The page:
Canning Strawberries

Canning strawberries is an easy way to preserve the fresh flavor of summertime to be enjoyed all year long. Canned strawberries are delicious when served as a topping on ice cream or pancakes or they can be baked into a favorite cake. For those who can’t wait, they can be enjoyed straight out of the jar. With a little investment and a little time, your family can indulge in the sweet taste of summer even in the coldest months of the year.

At a kitchen store you should be able to find all the canning supplies you need. At a minimum, you should leave the store with a canner pan and canning jars and lids. Ask a helpful employee any questions you may have about the products. Hopefully they have some canning experience and can lend you a little bit of their knowhow.

After also acquiring at least six quarts of strawberries, you are ready to begin your project. Each jar and lid will need to be sterilized before the strawberries can be placed in them. Wash them individually by hand first, using plenty of hot, soapy water and a clean washcloth. Rinse each piece completely in hot water. Fill the canner pan with water and place it on the stove. Heat the water to a full, rolling boil.

Use tongs to place each jar and lid into the boiling water, leaving them submerged for five minutes. Again using the tongs, remove each piece from the water allowing any excess water to drip back into the pan before setting the jars right side up on nearby clean towels. Place the lids on the same towel.

You should begin the next step in the canning process immediately after sterilizing the jars. If the jars are left for a day or even a few hours, they will need to be sterilized again.

Now that the jars are ready to be used, the strawberries must be thoroughly washed. Carefully remove each stem so the berries will be ready for the next step.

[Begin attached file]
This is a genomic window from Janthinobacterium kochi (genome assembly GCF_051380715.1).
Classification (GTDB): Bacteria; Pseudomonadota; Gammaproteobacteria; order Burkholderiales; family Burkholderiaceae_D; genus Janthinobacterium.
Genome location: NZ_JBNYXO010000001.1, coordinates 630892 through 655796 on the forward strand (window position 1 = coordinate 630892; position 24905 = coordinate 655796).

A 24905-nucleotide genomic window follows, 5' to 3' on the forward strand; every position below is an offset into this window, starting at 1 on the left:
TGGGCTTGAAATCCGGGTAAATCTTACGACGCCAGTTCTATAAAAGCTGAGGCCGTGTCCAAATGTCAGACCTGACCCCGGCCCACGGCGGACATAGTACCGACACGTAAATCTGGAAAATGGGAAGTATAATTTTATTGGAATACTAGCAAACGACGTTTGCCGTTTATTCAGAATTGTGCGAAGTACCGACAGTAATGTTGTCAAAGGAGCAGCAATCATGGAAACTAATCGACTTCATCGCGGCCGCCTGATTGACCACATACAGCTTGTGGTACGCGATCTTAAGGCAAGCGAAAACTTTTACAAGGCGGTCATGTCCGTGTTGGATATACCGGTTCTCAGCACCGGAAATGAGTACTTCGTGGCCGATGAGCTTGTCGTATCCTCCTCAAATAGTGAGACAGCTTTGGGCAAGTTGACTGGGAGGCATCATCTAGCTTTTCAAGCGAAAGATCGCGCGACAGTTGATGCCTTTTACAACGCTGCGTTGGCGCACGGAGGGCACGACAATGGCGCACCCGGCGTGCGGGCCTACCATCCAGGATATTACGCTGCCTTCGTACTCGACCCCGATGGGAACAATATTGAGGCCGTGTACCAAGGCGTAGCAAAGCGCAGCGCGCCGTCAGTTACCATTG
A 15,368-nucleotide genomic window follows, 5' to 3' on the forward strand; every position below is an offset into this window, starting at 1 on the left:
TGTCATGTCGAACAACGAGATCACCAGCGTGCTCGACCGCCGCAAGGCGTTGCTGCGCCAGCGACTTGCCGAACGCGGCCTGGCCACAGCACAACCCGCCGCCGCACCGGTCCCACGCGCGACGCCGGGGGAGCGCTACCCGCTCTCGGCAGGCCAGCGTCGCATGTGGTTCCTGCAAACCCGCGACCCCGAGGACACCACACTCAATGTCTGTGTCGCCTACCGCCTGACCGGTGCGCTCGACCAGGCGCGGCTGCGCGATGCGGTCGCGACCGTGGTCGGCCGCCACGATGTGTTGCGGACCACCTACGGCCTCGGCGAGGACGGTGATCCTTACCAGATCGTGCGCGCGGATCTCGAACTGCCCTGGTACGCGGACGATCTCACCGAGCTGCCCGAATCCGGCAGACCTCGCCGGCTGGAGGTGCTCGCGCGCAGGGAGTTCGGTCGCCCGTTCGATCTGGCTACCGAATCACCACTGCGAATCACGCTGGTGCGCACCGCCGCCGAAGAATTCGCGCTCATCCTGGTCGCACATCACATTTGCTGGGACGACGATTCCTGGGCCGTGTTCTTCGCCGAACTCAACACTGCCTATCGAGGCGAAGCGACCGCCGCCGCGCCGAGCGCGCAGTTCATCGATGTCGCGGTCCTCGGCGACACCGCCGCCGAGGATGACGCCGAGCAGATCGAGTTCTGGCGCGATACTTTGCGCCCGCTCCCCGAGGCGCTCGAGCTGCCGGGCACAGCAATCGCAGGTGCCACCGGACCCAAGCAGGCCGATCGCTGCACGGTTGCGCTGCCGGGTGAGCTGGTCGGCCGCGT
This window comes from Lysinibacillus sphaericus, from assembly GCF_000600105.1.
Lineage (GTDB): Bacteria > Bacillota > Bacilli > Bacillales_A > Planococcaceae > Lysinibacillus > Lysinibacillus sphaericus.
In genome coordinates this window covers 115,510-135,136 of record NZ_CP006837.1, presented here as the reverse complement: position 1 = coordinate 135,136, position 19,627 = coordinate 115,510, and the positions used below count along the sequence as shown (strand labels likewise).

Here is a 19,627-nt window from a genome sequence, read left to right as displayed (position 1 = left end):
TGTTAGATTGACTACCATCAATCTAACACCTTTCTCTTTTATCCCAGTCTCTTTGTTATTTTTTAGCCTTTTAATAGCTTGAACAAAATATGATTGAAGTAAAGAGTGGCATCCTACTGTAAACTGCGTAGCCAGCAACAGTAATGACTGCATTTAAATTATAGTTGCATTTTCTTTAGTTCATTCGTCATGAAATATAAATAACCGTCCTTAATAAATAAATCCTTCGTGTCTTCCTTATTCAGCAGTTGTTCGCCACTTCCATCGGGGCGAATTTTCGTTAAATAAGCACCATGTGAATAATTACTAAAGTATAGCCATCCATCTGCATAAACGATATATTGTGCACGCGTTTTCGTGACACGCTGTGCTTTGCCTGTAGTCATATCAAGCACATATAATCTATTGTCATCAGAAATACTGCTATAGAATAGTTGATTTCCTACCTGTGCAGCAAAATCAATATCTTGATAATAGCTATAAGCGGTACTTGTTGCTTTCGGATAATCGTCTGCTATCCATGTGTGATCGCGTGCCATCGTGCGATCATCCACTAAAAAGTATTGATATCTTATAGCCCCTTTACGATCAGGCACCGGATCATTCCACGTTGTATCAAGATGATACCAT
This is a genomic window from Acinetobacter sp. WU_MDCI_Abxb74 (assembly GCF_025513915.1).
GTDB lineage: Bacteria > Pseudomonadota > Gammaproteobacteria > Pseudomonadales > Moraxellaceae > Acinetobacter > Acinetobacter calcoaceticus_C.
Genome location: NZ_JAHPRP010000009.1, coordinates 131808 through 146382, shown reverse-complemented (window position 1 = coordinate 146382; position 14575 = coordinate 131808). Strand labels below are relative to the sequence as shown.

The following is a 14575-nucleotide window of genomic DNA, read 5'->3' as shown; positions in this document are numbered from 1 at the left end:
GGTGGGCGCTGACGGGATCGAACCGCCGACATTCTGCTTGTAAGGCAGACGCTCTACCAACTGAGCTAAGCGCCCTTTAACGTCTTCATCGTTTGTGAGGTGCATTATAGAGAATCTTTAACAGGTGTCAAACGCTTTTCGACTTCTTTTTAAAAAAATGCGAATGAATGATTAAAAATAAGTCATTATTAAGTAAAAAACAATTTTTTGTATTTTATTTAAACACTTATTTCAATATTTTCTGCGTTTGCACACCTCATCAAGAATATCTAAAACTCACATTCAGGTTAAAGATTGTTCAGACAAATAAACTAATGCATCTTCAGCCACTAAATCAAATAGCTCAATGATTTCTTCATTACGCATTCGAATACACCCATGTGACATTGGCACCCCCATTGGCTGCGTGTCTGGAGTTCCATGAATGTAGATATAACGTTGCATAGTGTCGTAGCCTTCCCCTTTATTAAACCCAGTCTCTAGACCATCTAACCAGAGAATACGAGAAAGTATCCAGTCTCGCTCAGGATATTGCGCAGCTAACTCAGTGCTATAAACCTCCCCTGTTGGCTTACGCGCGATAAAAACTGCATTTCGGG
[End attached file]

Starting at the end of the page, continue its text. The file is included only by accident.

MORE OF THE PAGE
The next part of the process involves a choice. Prior to canning, the strawberries can be mashed with a potato masher, halved with a sharp knife, or left whole. The choice is entirely up to your preference. Add sugar to taste. This may require a little bit of trial and error, but take it slow and add sugar carefully. You can always put more sugar in with the berries, but you cannot take it out.

Meanwhile, boil two quarts of water on the stove. When the water reaches a full boil, add ¾ cup of minute tapioca. Keep the water boiling until it becomes clear again.

You may add salt and sugar to the water and tapioca mixture, to your taste. When it tastes right to you, add it to the strawberries. Stir the mixture carefully and do not add all of the water at once. You may not need all of the water and tapioca mixture. Again, you’ll have to use your judgment to decide what consistency you would like.

Now it is time to spoon the strawberries into the jars. The canner pan will again come into play here as each jar is sealed. Fill the canner pan with fresh water and bring the water to a boil on the stove. Fill a jar with the strawberry mixture, seal with a lid, and, using the tongs, place the sealed jar into the boiling water. Each jar will need to sit in the boiling water for five minutes.

When five minutes have elapsed, remove the pan from the heat and leave the jars in the hot water for an additional ten minutes. Remove the jars from the water. They will likely still be hot, necessitating the use of the tongs once again. Store the jars in a cool place, like a pantry shelf, until you are ready to enjoy them.